Phillies in it to win it, performance outweighs money as Gregorius release shows

Phillies in it to win it, performance outweighs money as Gregorius release shows

PHILADELPHIA — Bryson Stott has been the Phillies’ shortstop of the future since the team selected him in the first round of the 2019 draft.

The future began Thursday when the team released veteran Didi Gregorius, opening up the shortstop position for Stott.

Gregorius was released when the team needed a roster spot to reinstate second baseman Jean Segura from the injured list. Stott had been playing second base since Segura went down with a broken right index finger on May 31. With Segura back in his usual position for the stretch drive, Stott moves to shortstop. They were both in the starting lineup Thursday night against Washington.

Manager Rob Thomson said the decision to release Gregorius was “extremely difficult”. Both have a long history, dating back to Gregorius’ days as a New York Yankees shortstop and Thomson’s time as a member of that club’s coaching staff.

“We had a lot of great times, a lot of playoff games, ups and downs,” Thomson said. “I have a lot of respect for him. He’s been a very good player for a long time.”

Gregorius’ release came down to performance. The 32-year-old was hitting just .210 with a home run, 19 RBIs and .567 OPS in 214 at-bats in 63 games. Since July 1, he was just 0.117 (9 for 77) with a 0.148 on-base percentage.

The Phillies ate about $5.5 million letting Gregorius go. It’s part of the cost of trying to get to the playoffs for the first time in a decade. The Phils have already passed the $230 million competitive equilibrium tax threshold. They took more than $7 million to add Thursday night starter Noah Syndergaard in a trade. It’s the playoffs or the bust.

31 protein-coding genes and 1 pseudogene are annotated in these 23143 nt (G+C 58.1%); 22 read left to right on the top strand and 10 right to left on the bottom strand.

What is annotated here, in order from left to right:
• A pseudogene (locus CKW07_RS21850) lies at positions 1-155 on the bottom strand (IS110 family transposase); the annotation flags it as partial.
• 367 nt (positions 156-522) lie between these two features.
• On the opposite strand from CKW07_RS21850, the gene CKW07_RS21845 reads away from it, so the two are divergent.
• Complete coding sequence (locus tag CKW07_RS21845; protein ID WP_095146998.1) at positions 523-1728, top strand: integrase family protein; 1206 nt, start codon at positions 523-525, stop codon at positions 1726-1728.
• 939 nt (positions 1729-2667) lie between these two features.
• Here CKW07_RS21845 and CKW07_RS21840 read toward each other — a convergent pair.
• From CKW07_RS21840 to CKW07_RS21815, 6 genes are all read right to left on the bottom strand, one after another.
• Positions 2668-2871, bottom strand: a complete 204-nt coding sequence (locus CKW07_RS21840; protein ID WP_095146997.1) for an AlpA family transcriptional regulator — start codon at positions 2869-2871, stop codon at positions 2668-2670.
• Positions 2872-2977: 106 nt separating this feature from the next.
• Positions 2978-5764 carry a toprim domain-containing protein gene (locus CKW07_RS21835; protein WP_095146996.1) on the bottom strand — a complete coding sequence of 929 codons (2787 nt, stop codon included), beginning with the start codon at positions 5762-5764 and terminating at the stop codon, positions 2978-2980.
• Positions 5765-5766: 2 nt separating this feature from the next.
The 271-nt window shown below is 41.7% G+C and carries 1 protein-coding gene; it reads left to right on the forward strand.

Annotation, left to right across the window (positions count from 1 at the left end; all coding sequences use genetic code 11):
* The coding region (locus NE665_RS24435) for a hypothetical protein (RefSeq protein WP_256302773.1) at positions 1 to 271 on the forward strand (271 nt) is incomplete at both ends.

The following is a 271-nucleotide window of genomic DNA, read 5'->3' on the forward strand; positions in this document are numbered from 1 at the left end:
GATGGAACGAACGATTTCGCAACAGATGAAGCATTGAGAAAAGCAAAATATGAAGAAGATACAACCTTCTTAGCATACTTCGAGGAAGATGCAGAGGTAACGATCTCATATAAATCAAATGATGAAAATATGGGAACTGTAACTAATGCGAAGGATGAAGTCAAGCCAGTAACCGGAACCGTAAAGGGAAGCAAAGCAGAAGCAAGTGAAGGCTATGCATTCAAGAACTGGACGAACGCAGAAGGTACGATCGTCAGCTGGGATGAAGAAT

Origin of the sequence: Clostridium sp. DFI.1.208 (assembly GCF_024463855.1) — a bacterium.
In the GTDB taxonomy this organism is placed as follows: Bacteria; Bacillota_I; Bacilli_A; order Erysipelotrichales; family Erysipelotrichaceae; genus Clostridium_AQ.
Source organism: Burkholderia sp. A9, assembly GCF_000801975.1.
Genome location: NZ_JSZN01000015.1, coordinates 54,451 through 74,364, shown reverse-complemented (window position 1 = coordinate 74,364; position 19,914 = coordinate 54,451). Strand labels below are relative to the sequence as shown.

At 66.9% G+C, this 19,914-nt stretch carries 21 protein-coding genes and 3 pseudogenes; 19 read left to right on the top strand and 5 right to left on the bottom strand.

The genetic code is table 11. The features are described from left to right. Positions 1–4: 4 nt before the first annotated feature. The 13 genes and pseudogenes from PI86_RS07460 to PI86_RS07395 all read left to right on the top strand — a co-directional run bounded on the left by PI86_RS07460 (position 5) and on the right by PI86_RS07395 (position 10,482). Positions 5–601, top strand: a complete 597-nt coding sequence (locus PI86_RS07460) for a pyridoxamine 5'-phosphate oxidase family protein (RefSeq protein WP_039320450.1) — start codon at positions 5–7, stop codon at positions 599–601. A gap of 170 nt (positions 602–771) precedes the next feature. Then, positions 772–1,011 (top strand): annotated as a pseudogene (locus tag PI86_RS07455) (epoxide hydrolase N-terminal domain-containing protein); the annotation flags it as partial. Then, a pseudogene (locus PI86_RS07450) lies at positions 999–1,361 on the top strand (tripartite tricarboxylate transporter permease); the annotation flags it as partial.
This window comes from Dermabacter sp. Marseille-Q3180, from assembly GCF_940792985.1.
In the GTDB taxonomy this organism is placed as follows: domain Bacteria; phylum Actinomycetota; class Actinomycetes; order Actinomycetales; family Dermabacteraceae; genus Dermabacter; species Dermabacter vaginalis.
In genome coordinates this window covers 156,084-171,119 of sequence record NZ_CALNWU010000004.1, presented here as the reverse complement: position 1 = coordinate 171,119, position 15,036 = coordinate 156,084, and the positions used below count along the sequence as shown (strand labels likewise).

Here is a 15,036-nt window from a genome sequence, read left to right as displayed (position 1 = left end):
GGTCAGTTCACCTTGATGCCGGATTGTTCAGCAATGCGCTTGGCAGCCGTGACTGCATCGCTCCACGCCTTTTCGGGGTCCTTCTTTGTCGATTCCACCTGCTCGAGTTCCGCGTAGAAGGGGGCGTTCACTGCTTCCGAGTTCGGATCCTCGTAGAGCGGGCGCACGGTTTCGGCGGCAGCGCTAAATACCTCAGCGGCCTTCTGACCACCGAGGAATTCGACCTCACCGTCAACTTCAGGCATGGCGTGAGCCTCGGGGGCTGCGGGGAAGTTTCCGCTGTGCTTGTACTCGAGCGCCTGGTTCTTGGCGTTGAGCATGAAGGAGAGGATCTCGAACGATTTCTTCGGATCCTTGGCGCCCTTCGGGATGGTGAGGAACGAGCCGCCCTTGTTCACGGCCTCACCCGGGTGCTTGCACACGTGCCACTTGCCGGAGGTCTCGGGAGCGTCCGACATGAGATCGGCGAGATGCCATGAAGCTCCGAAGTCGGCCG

“Stott is going to be the shortstop,” Thomson said. “With (substitutes Edmundo Sosa and Yairo Munoz) we have a lot of versatility there. So Didi was really a strange man. That doesn’t mean he’s a bad player. He played very well at shortstop for us. He just didn’t hit like he normally hits. That’s not to say he won’t hit in the future, but right now he’s not hitting so we felt like we had better plays.

“It’s a tough decision, but I think it’s the right decision.

“We are in this thing and we are in it for real. We are serious about this. Hey, the game is about production. You must produce. If you don’t, then we have to make decisions.

Stott played well at second base and he could still land there later — especially if the Phillies make a play for free agent Trea Turner in the offseason. But for the rest of this pennant race, at least, the 24-year-old Las Vegan is the shortstop.

Stott helped make Gregorius expendable. Despite only hitting .196 this season, Stott’s attendances have improved as he has gained more experience during his rookie season. In 181 plate appearances in June and July, he hit just 19 times and walked 17 times. He has an OPS of 0.755 in his last 18 games. Gregorius had a .378 OPS in his last 32.

“(Stott’s) hitting over the past six weeks has been exceptional – not only against right-handers, but also against left-handers,” Thomson said. “Clutch situations, he’s on base. He had great drummers. He sees the ball well. He really proved himself to be a big league player.

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